There is a study being conducted on Sam’s class by the University of Buffalo. They are tracking the math skills development of preschoolers. The study consists of an initial test, an interview, and a follow up test at the year’s end. The initial test was administered last week. Each student was individually asked a range of questions in order to discern their present math skill level. After Sam’s turn, the professor walked out of the room, eyes wide and shaking her head and said, “He finished it. No one ever finishes it.”
Leah told me of this just yesterday. The following story is why I was not surprised.
Last Thursday, I picked Sam up from school. We had a shopping list, so I offered to take him to Spot Coffee to get some hot chocolate if we could buy everything on our list at Wilson Farms. As luck would have it, all we had to get was milk, sour cream, and cottage cheese – all found on the shelves of the corner store.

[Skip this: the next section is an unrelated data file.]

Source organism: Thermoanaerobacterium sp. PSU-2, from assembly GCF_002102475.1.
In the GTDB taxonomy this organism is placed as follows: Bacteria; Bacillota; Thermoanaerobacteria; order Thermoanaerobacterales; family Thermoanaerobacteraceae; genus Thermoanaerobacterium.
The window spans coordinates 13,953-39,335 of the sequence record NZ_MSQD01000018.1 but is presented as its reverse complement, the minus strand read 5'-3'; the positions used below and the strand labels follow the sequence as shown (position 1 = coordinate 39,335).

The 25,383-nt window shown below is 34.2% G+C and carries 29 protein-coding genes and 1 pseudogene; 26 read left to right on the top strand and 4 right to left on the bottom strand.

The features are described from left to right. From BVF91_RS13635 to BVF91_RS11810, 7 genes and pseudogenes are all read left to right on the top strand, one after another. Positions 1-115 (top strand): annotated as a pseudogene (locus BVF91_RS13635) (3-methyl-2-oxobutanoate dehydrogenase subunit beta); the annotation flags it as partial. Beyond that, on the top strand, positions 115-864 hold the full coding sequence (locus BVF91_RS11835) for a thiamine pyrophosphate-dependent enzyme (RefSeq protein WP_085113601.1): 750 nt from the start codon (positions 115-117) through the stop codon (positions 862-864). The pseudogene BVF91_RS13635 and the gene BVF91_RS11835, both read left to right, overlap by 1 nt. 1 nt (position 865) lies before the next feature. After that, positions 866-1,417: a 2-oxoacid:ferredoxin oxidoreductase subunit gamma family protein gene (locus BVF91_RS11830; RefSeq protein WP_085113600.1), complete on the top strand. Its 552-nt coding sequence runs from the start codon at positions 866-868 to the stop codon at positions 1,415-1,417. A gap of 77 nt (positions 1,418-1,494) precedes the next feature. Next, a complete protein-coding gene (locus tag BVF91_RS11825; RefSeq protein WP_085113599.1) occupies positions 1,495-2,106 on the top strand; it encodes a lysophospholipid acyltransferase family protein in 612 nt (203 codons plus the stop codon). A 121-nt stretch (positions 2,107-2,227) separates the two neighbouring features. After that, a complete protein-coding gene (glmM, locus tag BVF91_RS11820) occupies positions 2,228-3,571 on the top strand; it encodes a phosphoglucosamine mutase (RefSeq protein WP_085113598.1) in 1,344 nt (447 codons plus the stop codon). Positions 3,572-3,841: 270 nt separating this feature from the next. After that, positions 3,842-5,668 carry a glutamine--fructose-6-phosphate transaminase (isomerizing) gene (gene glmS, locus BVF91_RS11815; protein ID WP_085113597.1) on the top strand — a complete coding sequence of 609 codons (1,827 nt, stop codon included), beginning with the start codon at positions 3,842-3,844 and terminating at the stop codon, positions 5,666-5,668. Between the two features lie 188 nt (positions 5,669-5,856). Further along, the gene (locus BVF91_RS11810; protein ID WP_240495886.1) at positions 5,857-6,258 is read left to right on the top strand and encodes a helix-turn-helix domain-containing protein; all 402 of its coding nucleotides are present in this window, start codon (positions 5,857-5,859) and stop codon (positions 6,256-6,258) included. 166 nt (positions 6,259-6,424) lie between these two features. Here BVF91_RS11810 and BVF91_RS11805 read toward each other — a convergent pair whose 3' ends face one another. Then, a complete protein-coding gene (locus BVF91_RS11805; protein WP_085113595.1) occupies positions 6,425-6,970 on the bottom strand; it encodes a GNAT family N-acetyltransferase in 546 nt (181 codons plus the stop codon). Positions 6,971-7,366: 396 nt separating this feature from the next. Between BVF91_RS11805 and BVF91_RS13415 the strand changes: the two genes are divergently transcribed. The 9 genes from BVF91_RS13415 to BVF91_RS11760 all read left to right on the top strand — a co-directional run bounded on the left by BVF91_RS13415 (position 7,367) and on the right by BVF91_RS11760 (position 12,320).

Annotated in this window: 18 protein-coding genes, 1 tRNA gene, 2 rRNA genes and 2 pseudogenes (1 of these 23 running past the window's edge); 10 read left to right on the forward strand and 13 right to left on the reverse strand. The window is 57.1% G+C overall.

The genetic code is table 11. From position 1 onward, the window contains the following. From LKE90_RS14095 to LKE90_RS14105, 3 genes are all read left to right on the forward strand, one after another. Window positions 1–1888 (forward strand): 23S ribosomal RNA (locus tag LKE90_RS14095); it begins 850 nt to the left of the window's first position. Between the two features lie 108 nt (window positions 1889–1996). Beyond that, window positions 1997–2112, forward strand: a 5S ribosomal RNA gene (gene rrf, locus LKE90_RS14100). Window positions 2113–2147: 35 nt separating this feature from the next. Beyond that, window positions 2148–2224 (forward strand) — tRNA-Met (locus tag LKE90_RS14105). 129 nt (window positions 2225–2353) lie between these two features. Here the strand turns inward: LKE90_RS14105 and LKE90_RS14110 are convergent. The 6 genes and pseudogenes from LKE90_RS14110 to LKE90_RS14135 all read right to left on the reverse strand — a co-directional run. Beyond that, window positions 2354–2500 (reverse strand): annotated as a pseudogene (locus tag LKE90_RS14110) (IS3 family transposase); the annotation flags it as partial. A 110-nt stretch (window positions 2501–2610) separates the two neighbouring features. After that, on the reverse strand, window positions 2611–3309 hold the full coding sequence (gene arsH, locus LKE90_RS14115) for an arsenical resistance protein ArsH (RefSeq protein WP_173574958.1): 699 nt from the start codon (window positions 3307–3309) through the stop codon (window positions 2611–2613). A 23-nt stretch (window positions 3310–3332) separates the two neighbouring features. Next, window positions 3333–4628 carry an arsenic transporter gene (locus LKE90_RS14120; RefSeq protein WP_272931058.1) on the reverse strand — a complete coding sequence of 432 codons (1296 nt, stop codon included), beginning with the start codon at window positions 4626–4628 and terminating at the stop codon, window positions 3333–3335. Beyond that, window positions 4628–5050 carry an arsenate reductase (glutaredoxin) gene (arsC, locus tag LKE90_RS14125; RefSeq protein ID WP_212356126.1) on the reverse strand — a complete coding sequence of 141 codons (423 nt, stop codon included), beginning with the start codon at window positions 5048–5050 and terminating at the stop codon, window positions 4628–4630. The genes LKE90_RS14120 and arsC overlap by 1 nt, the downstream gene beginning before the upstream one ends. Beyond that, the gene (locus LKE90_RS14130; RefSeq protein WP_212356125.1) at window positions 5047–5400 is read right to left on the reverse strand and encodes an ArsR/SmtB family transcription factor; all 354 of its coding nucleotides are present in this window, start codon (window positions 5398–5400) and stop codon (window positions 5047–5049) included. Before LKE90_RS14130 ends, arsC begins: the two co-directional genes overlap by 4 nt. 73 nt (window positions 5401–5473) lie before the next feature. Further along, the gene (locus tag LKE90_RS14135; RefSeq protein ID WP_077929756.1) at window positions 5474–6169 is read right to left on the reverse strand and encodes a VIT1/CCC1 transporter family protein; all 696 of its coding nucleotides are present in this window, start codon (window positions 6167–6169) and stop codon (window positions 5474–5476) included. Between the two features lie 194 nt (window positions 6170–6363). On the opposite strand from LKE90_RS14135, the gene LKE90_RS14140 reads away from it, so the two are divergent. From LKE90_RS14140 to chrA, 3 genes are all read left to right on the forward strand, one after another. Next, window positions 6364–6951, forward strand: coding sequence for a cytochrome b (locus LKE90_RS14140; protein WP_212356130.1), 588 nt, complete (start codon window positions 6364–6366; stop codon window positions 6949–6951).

We were driving down Delaware Avenue discussing his day at school, when out of nowhere he says, “Daddy, do you know what ten plus eight is?”
Curious to see where he was going with this, I replied, “I sure do. Do you?”
He nodded his head.
“Then what is it,” I pressed.
In the rearview mirror I saw him make a straight vertical line with his finger.
"One what,” I asked.
“The number that comes after seven,” he replied.
“Sammy, are you doing numbers at school,” I asked.
“No, Daddy. I’m teaching myself numbers.”
I took a second to let this sink in. My 4-year-old son is telling me that he is teaching himself addition of double-digit numbers. It seemed highly unlikely. I decided to test him.
“Okay pal, what’s ten plus seven?”
A short pause.
“How about ten plus eleven?”
Another short pause.
I’m kind of freaked out at this point. But it’s just his tens.
“Okay, how about 25 plus 3?”
This went on for about 2+3 minutes, and continued intermittently after we got our cocoa and sat down. I kid you not, neither Leah nor I has ventured past single digit numbers with him. Ever.
This week, Sam’s homework for school was to color the letter P.